Commodity inflation will not end quickly, since significant exporters of raw materials are in conflict and alternative channels of resource importation have not already been established.

New energy is obviously insufficient against the background associated with limiting imports of outdated energy from the resource autocracy. This means that traditional energy supplies must be recanalized, which is inevitably accompanied by rising costs and acceleration of inflation.

Supply is certainly under stress from rising expenses – logistical lockups, item inflation and labor shortages. An additional stress is along the way, or rather, already within the room – rising credit score costs and a potential drop in demand.

Simultaneously, China, as the embodiment of the alternative sociopolitical pole, advantages in the short horizon.

Against the history of universal turbulence and socio-economic disequilibria in the Western world, the ability to centrally stimulate the market within the initial stages of the capitalist impulse can be quite a success story.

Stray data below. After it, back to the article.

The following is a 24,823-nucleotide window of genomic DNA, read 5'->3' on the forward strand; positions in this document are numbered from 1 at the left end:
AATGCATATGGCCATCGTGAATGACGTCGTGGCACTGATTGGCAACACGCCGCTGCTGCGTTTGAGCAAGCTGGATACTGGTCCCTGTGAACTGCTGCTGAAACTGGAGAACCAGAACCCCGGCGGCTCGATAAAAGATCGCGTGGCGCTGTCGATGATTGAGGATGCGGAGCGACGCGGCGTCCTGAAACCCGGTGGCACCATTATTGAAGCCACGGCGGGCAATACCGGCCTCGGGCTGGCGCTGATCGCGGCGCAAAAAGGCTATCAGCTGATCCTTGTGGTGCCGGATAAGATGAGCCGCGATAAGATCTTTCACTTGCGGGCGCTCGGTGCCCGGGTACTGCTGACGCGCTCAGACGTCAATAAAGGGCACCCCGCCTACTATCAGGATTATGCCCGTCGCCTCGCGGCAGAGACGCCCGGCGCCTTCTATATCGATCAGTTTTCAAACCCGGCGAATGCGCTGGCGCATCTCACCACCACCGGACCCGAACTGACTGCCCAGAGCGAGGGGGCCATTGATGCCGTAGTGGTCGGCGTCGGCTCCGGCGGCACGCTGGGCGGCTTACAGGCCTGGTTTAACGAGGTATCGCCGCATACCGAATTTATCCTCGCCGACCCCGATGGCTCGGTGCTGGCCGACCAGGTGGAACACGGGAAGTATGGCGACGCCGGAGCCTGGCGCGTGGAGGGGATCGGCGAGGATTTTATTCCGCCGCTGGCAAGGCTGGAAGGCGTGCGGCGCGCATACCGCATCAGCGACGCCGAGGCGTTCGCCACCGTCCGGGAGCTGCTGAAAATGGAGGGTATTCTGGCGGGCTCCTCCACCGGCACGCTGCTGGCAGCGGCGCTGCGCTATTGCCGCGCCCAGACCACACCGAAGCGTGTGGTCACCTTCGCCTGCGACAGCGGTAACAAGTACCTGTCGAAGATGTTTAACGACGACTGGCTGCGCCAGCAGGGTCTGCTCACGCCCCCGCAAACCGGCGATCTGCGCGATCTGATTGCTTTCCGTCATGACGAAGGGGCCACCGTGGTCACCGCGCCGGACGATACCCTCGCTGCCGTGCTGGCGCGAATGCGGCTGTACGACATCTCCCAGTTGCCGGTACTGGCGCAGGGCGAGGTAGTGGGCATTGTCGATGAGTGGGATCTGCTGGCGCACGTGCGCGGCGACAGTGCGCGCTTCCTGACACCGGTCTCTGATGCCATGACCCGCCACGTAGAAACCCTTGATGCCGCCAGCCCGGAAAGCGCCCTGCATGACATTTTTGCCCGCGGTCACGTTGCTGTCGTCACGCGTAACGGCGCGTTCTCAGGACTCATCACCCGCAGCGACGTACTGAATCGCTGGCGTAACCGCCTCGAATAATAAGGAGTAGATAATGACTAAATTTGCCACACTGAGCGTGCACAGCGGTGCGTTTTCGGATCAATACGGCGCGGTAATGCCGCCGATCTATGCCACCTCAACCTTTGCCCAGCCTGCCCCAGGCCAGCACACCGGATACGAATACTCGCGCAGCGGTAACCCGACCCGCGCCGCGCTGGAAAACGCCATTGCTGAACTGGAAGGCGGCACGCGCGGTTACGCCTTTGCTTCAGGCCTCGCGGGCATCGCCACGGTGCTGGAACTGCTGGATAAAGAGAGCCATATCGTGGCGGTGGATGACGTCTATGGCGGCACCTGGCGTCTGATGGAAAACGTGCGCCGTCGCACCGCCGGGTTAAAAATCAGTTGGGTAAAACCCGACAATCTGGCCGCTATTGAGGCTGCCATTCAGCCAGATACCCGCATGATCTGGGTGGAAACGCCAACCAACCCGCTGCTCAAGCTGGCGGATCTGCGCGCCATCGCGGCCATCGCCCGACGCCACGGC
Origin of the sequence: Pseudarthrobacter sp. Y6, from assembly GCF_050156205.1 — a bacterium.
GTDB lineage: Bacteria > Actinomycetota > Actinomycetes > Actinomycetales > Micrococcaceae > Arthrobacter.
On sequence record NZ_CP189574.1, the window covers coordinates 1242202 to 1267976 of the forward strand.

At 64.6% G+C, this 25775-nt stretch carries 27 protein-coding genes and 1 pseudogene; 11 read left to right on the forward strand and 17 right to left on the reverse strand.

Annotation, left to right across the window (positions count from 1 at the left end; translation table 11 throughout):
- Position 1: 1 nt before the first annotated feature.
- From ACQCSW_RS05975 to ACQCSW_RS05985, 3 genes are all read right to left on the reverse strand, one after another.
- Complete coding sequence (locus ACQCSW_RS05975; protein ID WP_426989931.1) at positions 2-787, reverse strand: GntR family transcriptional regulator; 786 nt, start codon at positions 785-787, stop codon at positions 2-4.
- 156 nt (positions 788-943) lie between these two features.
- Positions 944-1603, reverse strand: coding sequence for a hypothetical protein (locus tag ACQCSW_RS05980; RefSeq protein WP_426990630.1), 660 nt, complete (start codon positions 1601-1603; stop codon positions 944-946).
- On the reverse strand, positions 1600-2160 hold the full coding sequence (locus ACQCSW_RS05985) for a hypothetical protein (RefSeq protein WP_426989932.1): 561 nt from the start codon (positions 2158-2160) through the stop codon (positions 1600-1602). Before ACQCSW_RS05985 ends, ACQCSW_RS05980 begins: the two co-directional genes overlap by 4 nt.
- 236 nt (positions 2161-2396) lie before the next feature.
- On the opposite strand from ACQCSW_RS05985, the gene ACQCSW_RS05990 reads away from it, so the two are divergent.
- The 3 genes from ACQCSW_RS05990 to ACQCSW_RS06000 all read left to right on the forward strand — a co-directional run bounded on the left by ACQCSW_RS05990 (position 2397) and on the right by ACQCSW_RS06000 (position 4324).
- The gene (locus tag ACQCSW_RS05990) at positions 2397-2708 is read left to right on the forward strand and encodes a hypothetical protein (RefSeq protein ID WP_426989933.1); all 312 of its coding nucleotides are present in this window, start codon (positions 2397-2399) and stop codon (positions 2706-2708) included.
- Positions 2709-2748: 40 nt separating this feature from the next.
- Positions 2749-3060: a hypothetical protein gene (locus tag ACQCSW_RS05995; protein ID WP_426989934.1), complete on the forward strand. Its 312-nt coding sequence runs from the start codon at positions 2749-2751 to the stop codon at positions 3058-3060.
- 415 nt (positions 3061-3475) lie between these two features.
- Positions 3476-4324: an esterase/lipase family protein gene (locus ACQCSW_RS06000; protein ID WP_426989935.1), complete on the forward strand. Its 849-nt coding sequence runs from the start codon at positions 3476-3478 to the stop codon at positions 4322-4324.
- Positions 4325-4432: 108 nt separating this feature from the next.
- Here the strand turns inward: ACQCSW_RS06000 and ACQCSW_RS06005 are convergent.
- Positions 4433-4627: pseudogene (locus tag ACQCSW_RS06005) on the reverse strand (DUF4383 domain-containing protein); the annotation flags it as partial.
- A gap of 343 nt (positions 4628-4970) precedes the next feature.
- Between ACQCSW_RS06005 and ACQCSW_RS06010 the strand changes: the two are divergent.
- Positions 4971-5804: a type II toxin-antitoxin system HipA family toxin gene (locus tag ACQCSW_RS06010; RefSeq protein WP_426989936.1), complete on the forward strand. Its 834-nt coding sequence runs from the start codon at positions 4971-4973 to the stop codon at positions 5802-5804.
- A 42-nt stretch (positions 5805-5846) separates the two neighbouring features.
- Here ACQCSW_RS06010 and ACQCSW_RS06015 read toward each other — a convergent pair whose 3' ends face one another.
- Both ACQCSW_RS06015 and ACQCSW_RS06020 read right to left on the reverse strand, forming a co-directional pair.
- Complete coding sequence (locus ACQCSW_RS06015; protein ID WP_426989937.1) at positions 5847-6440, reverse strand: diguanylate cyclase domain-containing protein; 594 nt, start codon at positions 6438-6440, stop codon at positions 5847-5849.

At this point, there are still no acute dependencies on state injections, no meaningful imbalances in supply and demand dynamics, with no ideological constraints on imported raw materials.

Cina, with its own problems of growing state capitalism by means of hypertrophied infrastructure capex plus an authoritarian political body leading to market and innovation inefficiencies over the long haul, now has a distinct advantage.

It is based on the possibility of directive economic management and linear monetary plus fiscal incentives.

This is an advantage that will Western states no longer have and that, by the way, China alone will soon lose, mainly because games of “ large government” do not succeed for too long.

They always end in one thing: social and economic failure in its various forms plus outcomes.

Consequently, Western economies are faced with a dilemma as no time before: to continue state expansion plus addiction treatment with a new dose, or to start bringing the economy into balance.

Of course , this is connected with tough and unpopular political decisions, all the more painful in a situation of global tension.

But this really is precisely the situation in which political figures show their true skills, namely the ability to convince voters to sacrifice something these days for the sake of a better tomorrow.

Otherwise, you will see no tomorrow at all.

So far, we have been guaranteed of only one thing: we are living in one day and there is absolutely no tomorrow.

In short, it’s like Keynes: we are all going to die over time. I think we’ve been through this before.